Radical campaigns groups from across the country met in Manchester on November 14th for a planning meeting to co-ordinate a nationwide strategy against the implementation of the new act and discuss a campaign of action. A coalition of grassroots organisations including The London Coalition Against Poverty (LCAP), Disabled People’s Direct Action Network and Feminist Fightback have already staged a week of actions to highlight the draconian measures forced through Parliament, essentially turning the unemployed into second class citizens.

With the latest attack on benefits has seen the re-emergence of claimants groups. Both LCAP and it’s Edinburgh equivalent ECAP, along with Nottingham Claimants Action, have been at the forefront of raising awareness amongst unemployed workers about their rights and entitlements, as well as participating in direct action against benefit agencies. In London there is the newly formed Hackney Unemployed Workers and Newham Claimants Union, and the formation of Unemployed Workers Movement in Merseyside, where unemployment is 6.15%, almost 2% above the national average. An Unemployed Workers Union has also been established by the Unemployed Workers Centre in Salford with an appeal for the formation of a national campaign.

According to government statistics unemployment reached 2.46 million in September, with the number of people claiming Jobseeker’s Allowance in October 2009 increasing by 12,900 to reach 1.64 million, the highest number of claimants since April 1997.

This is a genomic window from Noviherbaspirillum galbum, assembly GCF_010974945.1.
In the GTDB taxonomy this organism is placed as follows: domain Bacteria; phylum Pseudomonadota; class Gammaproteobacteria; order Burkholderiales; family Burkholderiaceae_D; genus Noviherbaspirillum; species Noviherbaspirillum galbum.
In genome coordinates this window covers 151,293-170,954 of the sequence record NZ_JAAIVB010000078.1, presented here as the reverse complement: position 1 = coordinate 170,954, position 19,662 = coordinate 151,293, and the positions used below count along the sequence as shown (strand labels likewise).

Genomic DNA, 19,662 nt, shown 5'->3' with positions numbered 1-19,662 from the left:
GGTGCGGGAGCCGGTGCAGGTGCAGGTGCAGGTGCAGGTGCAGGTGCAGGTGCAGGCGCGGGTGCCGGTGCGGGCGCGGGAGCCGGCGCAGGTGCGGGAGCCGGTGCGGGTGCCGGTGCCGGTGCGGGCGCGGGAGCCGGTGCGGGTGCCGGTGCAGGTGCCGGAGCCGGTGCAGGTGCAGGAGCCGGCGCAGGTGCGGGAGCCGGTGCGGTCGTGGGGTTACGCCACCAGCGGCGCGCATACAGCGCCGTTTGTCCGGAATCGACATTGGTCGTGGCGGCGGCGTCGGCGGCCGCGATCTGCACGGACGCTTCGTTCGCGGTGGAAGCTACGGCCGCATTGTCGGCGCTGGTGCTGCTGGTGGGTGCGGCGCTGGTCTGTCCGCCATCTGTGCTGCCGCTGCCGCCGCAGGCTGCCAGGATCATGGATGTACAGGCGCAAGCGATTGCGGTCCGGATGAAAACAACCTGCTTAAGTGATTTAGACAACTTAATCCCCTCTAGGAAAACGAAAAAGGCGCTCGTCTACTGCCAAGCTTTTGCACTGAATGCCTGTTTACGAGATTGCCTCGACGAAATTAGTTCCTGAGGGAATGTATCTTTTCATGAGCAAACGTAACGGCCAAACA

As part of the national campaign there will be public meeting in London on November 21st on “How will the Welfare Abolition Bill affect us?”

Freedom press
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04.12.2009 12:44

there's a scary bunch of groups featuring some dead dodgy patronising gits above..looks like I will back back on Welfare To Work again.


@ thatcherskids

04.12.2009 13:30

Which groups?

need to know

right to work

04.12.2009 19:08

>>>>>>> We want the right not to work. People not in waged work contribute loads to their communities. We do not want to be forced into mind-numbing, insecure work that leaves us no better off, or worse off than on benefits and definitely not at £1.27 an hour!

I think you will find that nearly the whole population would jump on that bandwagon if so mad idiot put it into practice. Then the shops would be empty of food and people would be killing each other over a can of baked beans.

"We want the right not to work."
F-sakes. No one is going to take you seriously with phrases like that.

We want the right not to feed people who can't be bothered.


Oh, for @@@ sake, Max

05.12.2009 22:25

"We want the right not to be forced to do exploitive and alienating work for somebody else's profit at the whim of a government that thinks nothing of shitting on us when it's expedient to do so. We want to choose to do the work that is essential and fulfilling, that truly contributes to our community and meets human needs, but does not meet anybody's greed. We want the right to work only the hours that are necessary to meet people's needs, and to be able to work the hours we choose. We want child-raising acknowledged as an essential contribution to society in itself, not considered a distraction from wage-slavery as though how much money our labour makes for somebody else was the only measure of our worth. And if this capitalist society cannot provide us with work, we insist on adequate financial support as of right. The working class paid for the welfare state, we want our own money back again when we need it."

Annie Citizen
- Homepage: http://www.rightsand